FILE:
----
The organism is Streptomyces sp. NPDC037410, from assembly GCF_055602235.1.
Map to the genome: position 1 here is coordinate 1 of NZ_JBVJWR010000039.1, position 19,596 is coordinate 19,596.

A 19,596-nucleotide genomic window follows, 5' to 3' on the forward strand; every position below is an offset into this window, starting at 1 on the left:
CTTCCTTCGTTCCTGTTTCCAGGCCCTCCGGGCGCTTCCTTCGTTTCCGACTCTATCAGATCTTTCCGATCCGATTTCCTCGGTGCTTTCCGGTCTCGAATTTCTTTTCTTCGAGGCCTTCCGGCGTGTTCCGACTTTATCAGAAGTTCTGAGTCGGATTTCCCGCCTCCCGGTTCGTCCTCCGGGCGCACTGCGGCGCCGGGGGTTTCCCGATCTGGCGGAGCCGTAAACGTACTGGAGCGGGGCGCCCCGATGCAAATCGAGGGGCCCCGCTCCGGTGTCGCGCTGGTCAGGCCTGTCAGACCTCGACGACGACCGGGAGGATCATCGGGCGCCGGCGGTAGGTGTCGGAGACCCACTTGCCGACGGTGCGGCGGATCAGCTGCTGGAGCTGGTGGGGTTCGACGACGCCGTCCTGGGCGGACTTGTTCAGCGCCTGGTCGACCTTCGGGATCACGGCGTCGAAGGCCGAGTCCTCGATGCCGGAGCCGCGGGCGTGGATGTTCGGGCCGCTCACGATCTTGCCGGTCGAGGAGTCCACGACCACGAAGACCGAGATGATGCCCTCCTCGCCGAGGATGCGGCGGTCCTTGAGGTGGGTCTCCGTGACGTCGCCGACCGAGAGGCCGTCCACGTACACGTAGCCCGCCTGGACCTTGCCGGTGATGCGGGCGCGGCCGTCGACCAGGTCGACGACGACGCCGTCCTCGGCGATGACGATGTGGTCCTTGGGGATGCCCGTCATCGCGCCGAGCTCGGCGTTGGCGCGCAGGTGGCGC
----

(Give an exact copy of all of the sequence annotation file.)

The organism is Streptomyces sp. NPDC037410, from assembly GCF_055602235.1.
Map to the genome: position 1 here is coordinate 1 of NZ_JBVJWR010000039.1, position 19,596 is coordinate 19,596.

A 19,596-nucleotide genomic window follows, 5' to 3' on the forward strand; every position below is an offset into this window, starting at 1 on the left:
CTTCCTTCGTTCCTGTTTCCAGGCCCTCCGGGCGCTTCCTTCGTTTCCGACTCTATCAGATCTTTCCGATCCGATTTCCTCGGTGCTTTCCGGTCTCGAATTTCTTTTCTTCGAGGCCTTCCGGCGTGTTCCGACTTTATCAGAAGTTCTGAGTCGGATTTCCCGCCTCCCGGTTCGTCCTCCGGGCGCACTGCGGCGCCGGGGGTTTCCCGATCTGGCGGAGCCGTAAACGTACTGGAGCGGGGCGCCCCGATGCAAATCGAGGGGCCCCGCTCCGGTGTCGCGCTGGTCAGGCCTGTCAGACCTCGACGACGACCGGGAGGATCATCGGGCGCCGGCGGTAGGTGTCGGAGACCCACTTGCCGACGGTGCGGCGGATCAGCTGCTGGAGCTGGTGGGGTTCGACGACGCCGTCCTGGGCGGACTTGTTCAGCGCCTGGTCGACCTTCGGGATCACGGCGTCGAAGGCCGAGTCCTCGATGCCGGAGCCGCGGGCGTGGATGTTCGGGCCGCTCACGATCTTGCCGGTCGAGGAGTCCACGACCACGAAGACCGAGATGATGCCCTCCTCGCCGAGGATGCGGCGGTCCTTGAGGTGGGTCTCCGTGACGTCGCCGACCGAGAGGCCGTCCACGTACACGTAGCCCGCCTGGACCTTGCCGGTGATGCGGGCGCGGCCGTCGACCAGGTCGACGACGACGCCGTCCTCGGCGATGACGATGTGGTCCTTGGGGATGCCCGTCATCGCGCCGAGCTCGGCGTTGGCGCGCAGGTGGCGC